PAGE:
At Coast Hills, we’ve been doing a no-spoken-word Good Friday service for about seven years now. It’s grown and morphed a bit since the original, but the service still consists of three basic movements that walk the congregation through the events of that fateful day in a very powerful manner. It’s one of our most creative services of the year, and a great time to be on the tech team. Though it will be impossible to convey the true power of the service through pictures alone, I wanted to show you a little bit of what we did.
First, we’ll take a look at the set with just work lights. It doesn’t look like much under this light, but it shows you what we did. The big white piece of fabric hanging upstage is a white scrim. I say “white” but we joked all week that it kind of looks like it may have been white at one time, but like white curtains hung in an apartment of a guy who smokes 3 packs a day, it’s a little more beige now. In this first photo, if you look closely, you can see the outlines of a steel-framed cross in the middle. That comes into play later in the service.
The swagged fabric is a very lightweight chiffon-like material. Each piece is something like 60′ long, so we just hang it everywhere. There is also a white fishnet piece running back down to the drum riser. The caution tape is not part of the set; we just painted the decks just in front of the stage.
As you can see, we had lots of chiffon. The look we’re going for is ancient, and when the lights go up, it actually works. We use the scrim as both a projection surface, and a tool for selectively hiding and revealing the cross behind. A scrim is cool that way; when you light it from the front, it appears to be opaque. But if you light something behind it (with no front light on the scrim), it almost disappears.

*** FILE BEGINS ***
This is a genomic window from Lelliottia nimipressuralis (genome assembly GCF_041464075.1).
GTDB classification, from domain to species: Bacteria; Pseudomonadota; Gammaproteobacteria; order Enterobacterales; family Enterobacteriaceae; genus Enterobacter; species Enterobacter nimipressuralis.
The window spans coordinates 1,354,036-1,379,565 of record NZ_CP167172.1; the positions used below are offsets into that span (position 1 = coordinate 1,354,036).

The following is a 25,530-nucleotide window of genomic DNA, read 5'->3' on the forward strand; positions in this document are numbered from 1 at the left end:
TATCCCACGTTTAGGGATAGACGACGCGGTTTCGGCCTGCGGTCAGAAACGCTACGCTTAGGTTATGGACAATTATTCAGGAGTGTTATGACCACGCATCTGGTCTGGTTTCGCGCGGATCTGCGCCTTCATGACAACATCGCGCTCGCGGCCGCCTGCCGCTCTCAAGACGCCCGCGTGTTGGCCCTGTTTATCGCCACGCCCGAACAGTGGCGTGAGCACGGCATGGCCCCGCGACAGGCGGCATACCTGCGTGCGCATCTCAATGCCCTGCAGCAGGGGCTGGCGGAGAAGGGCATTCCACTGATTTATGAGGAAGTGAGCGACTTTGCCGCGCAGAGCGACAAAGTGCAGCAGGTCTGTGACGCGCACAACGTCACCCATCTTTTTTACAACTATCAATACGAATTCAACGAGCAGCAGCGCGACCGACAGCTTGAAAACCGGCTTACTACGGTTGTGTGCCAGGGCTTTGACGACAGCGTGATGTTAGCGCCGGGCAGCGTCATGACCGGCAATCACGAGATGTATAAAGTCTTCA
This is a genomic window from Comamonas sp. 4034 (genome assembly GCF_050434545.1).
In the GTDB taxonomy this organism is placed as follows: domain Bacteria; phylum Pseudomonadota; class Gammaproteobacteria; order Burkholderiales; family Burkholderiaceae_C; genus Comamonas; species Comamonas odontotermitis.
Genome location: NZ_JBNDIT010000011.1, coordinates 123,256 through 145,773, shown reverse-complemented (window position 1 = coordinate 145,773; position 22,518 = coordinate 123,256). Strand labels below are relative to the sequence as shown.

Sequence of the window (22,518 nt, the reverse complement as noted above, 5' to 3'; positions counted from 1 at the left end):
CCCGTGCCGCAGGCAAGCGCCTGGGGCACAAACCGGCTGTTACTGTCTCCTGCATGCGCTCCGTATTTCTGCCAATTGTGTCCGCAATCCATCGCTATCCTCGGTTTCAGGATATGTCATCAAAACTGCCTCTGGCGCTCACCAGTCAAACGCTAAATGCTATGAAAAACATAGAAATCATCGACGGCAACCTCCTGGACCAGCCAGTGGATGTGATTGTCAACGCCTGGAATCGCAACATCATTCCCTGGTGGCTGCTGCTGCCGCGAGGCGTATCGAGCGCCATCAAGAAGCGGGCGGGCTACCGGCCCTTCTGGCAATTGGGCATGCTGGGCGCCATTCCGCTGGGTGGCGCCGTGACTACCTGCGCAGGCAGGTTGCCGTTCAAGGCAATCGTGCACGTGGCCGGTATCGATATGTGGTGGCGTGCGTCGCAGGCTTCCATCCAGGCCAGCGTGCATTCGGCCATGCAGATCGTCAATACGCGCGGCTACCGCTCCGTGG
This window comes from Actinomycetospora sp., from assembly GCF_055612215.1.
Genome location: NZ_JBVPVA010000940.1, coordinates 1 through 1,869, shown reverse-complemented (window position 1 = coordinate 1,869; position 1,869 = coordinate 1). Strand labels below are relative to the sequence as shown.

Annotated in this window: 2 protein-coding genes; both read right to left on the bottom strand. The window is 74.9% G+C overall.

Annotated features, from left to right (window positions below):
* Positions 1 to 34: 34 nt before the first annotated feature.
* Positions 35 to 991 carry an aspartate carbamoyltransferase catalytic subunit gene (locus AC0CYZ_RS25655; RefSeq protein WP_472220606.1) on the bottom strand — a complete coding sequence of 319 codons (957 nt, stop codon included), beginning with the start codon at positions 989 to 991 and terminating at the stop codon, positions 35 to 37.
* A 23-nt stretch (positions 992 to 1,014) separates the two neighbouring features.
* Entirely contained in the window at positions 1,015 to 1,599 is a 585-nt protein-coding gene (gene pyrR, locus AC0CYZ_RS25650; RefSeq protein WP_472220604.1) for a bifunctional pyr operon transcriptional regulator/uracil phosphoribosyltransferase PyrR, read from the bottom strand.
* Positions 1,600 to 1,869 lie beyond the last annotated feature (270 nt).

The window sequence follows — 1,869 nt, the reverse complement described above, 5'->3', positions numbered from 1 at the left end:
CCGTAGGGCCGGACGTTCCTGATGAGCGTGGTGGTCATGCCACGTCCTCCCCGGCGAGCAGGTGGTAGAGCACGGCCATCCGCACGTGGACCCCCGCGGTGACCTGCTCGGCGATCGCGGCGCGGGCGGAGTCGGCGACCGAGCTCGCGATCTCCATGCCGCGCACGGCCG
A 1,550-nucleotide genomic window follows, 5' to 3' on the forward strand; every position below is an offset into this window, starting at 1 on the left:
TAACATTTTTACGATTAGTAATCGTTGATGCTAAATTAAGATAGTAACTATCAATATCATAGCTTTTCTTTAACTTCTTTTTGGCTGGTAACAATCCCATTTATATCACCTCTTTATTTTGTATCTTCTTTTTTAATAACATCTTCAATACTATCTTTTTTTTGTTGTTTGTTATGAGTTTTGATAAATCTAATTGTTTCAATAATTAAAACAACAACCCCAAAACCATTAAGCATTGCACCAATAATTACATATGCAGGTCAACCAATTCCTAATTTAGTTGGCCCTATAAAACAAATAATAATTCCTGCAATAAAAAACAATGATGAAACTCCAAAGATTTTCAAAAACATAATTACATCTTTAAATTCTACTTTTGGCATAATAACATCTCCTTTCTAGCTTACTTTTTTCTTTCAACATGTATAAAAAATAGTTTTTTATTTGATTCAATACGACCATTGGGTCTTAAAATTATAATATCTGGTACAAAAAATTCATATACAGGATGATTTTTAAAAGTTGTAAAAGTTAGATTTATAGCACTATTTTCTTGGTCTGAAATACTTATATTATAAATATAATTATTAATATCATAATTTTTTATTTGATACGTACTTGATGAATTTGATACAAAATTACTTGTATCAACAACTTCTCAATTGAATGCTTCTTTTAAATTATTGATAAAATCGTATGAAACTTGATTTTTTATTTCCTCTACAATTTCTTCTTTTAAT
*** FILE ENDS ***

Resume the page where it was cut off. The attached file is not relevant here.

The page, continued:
The scrim was heavily lit from the front with a series of ColorBlast 12s. Also on deck were six Mac 700s (two more hung in the truss), and we also had our six Martin 518’s in the truss. The guys scattered another dozen or so ColorBlasts around the stage to light the rest of the fabric. One of the key features of this service is that there is no front light on anyone. The singers on the platform are backlit only, as are all the musicians who are on stage left and right platforms. More than any other service of the year, we want to convey that this is not about the band.
Also on the floor, you can see two sets of six pinspots clamped to a pipe. I was a little dubious of those when the guys put them out, but once they had them focued (in a cool fan pattern) and the haze was on, they looked very cool, as you’ll see in a moment. They functioned almost like blinders, though we have a very specific mandate to not shine lights in the eyes of the audience. Since the beam angle is so small on those fixtures, they set them up to hit the front of the balcony wall, and used them to create powerful beam effects.
This is the start of the service (which is close to walk-in look). All you see are silhouettes, and of course, the text on the screen. Note too, that you don’t really see the cross behind the scrim at all.
I mentioned the beam effects by the little pin spots, and now you can see them. We ran the DF-50 hazer pretty much continually that day to make sure we had an even and dense amount of haze in the entire room. We rarely get to do that, so it’s fun to have beam effects running all the way to the back of the house. One of the things we love about the oil-based DF-50 is that when the lights aren’t going through it, you don’t see haze. But turn on some focused beams, and you see shafts of light everywhere.